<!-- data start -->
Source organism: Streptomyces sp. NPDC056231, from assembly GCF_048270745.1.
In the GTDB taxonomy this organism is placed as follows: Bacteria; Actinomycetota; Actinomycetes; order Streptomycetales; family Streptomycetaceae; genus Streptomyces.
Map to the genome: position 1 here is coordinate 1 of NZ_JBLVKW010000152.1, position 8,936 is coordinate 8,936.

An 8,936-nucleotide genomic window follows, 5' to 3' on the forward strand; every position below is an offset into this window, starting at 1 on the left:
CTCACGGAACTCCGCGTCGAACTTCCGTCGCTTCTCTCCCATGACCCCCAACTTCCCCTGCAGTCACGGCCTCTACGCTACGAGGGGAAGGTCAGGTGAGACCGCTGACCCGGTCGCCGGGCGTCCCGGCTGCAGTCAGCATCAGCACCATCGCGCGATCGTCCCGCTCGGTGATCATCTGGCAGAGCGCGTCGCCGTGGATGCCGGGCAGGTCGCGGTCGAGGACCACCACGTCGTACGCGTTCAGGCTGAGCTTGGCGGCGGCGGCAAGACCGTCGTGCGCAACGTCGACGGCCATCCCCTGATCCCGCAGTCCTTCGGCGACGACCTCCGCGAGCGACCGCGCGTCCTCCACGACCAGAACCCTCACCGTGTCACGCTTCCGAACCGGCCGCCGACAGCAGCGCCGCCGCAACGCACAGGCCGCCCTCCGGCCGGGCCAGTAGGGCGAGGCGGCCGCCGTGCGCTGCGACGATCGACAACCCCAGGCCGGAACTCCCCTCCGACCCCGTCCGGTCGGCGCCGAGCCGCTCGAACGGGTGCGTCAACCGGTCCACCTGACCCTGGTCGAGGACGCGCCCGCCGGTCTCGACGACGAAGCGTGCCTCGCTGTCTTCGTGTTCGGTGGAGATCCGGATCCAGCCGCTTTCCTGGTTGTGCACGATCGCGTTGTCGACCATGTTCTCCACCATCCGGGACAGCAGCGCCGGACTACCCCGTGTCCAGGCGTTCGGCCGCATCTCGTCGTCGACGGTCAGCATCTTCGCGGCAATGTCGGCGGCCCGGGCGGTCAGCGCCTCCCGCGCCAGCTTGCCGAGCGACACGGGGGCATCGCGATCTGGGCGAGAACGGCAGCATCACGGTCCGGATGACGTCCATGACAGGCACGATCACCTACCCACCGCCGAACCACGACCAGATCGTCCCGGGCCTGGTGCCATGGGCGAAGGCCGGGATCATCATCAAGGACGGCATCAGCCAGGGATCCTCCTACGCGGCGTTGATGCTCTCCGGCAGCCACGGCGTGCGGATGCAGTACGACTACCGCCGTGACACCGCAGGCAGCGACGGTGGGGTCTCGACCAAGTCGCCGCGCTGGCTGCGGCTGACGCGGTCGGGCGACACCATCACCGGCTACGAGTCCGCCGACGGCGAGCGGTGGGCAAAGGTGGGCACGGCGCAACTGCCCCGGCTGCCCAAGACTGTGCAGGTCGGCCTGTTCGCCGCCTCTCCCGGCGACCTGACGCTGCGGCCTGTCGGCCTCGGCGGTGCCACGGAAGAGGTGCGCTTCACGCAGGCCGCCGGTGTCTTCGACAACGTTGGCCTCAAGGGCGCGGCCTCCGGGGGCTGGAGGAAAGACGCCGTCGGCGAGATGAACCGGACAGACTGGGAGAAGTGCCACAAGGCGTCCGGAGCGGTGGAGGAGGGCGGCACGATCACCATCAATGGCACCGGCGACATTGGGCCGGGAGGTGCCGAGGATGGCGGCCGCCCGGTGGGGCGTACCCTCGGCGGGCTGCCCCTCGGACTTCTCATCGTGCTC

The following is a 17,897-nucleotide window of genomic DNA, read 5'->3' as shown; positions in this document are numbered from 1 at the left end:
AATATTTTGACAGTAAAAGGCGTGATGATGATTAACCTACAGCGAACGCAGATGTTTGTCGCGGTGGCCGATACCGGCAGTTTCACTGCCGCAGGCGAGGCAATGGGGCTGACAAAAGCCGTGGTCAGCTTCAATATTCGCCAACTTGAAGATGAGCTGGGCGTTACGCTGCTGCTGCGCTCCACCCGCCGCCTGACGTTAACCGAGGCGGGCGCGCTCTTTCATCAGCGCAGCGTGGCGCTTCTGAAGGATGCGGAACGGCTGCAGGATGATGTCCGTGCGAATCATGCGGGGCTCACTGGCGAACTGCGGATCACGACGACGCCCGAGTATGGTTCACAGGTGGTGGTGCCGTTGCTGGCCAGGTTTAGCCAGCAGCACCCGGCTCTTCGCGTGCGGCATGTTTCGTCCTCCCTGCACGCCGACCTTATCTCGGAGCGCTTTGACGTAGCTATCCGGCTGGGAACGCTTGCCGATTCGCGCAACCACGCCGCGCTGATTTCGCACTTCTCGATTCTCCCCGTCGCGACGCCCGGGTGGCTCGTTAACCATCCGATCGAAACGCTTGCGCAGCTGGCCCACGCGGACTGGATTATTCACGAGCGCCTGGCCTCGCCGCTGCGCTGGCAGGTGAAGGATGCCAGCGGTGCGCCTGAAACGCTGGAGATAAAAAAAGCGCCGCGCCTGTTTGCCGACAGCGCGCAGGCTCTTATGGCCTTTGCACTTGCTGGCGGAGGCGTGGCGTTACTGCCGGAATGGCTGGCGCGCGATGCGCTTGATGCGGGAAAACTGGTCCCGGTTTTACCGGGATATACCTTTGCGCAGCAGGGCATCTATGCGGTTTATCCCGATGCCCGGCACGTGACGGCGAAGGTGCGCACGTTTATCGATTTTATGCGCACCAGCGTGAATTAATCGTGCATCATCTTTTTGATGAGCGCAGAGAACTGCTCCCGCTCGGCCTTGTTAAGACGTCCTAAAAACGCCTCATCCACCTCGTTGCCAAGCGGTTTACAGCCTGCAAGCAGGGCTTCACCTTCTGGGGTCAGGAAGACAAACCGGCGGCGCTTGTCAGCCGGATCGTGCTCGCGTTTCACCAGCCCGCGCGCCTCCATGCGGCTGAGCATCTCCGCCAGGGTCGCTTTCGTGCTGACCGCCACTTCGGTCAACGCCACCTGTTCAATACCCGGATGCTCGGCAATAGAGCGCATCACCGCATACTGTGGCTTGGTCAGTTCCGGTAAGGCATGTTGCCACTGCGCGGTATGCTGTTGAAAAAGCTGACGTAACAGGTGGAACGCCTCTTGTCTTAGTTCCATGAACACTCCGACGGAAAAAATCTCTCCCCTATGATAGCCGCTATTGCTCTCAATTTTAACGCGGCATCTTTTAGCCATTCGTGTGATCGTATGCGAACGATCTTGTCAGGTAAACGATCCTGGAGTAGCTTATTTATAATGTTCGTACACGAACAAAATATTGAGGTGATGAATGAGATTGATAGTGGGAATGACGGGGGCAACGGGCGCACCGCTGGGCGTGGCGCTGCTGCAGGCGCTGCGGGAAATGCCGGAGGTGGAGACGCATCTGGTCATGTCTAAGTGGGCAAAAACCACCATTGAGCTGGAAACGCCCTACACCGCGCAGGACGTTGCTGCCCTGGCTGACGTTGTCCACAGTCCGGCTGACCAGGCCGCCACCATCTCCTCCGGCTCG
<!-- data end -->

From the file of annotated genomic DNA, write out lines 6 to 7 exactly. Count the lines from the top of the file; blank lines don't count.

The following is a 17,897-nucleotide window of genomic DNA, read 5'->3' as shown; positions in this document are numbered from 1 at the left end:
AATATTTTGACAGTAAAAGGCGTGATGATGATTAACCTACAGCGAACGCAGATGTTTGTCGCGGTGGCCGATACCGGCAGTTTCACTGCCGCAGGCGAGGCAATGGGGCTGACAAAAGCCGTGGTCAGCTTCAATATTCGCCAACTTGAAGATGAGCTGGGCGTTACGCTGCTGCTGCGCTCCACCCGCCGCCTGACGTTAACCGAGGCGGGCGCGCTCTTTCATCAGCGCAGCGTGGCGCTTCTGAAGGATGCGGAACGGCTGCAGGATGATGTCCGTGCGAATCATGCGGGGCTCACTGGCGAACTGCGGATCACGACGACGCCCGAGTATGGTTCACAGGTGGTGGTGCCGTTGCTGGCCAGGTTTAGCCAGCAGCACCCGGCTCTTCGCGTGCGGCATGTTTCGTCCTCCCTGCACGCCGACCTTATCTCGGAGCGCTTTGACGTAGCTATCCGGCTGGGAACGCTTGCCGATTCGCGCAACCACGCCGCGCTGATTTCGCACTTCTCGATTCTCCCCGTCGCGACGCCCGGGTGGCTCGTTAACCATCCGATCGAAACGCTTGCGCAGCTGGCCCACGCGGACTGGATTATTCACGAGCGCCTGGCCTCGCCGCTGCGCTGGCAGGTGAAGGATGCCAGCGGTGCGCCTGAAACGCTGGAGATAAAAAAAGCGCCGCGCCTGTTTGCCGACAGCGCGCAGGCTCTTATGGCCTTTGCACTTGCTGGCGGAGGCGTGGCGTTACTGCCGGAATGGCTGGCGCGCGATGCGCTTGATGCGGGAAAACTGGTCCCGGTTTTACCGGGATATACCTTTGCGCAGCAGGGCATCTATGCGGTTTATCCCGATGCCCGGCACGTGACGGCGAAGGTGCGCACGTTTATCGATTTTATGCGCACCAGCGTGAATTAATCGTGCATCATCTTTTTGATGAGCGCAGAGAACTGCTCCCGCTCGGCCTTGTTAAGACGTCCTAAAAACGCCTCATCCACCTCGTTGCCAAGCGGTTTACAGCCTGCAAGCAGGGCTTCACCTTCTGGGGTCAGGAAGACAAACCGGCGGCGCTTGTCAGCCGGATCGTGCTCGCGTTTCACCAGCCCGCGCGCCTCCATGCGGCTGAGCATCTCCGCCAGGGTCGCTTTCGTGCTGACCGCCACTTCGGTCAACGCCACCTGTTCAATACCCGGATGCTCGGCAATAGAGCGCATCACCGCATACTGTGGCTTGGTCAGTTCCGGTAAGGCATGTTGCCACTGCGCGGTATGCTGTTGAAAAAGCTGACGTAACAGGTGGAACGCCTCTTGTCTTAGTTCCATGAACACTCCGACGGAAAAAATCTCTCCCCTATGATAGCCGCTATTGCTCTCAATTTTAACGCGGCATCTTTTAGCCATTCGTGTGATCGTATGCGAACGATCTTGTCAGGTAAACGATCCTGGAGTAGCTTATTTATAATGTTCGTACACGAACAAAATATTGAGGTGATGAATGAGATTGATAGTGGGAATGACGGGGGCAACGGGCGCACCGCTGGGCGTGGCGCTGCTGCAGGCGCTGCGGGAAATGCCGGAGGTGGAGACGCATCTGGTCATGTCTAAGTGGGCAAAAACCACCATTGAGCTGGAAACGCCCTACACCGCGCAGGACGTTGCTGCCCTGGCTGACGTTGTCCACAGTCCGGCTGACCAGGCCGCCACCATCTCCTCCGGCTCG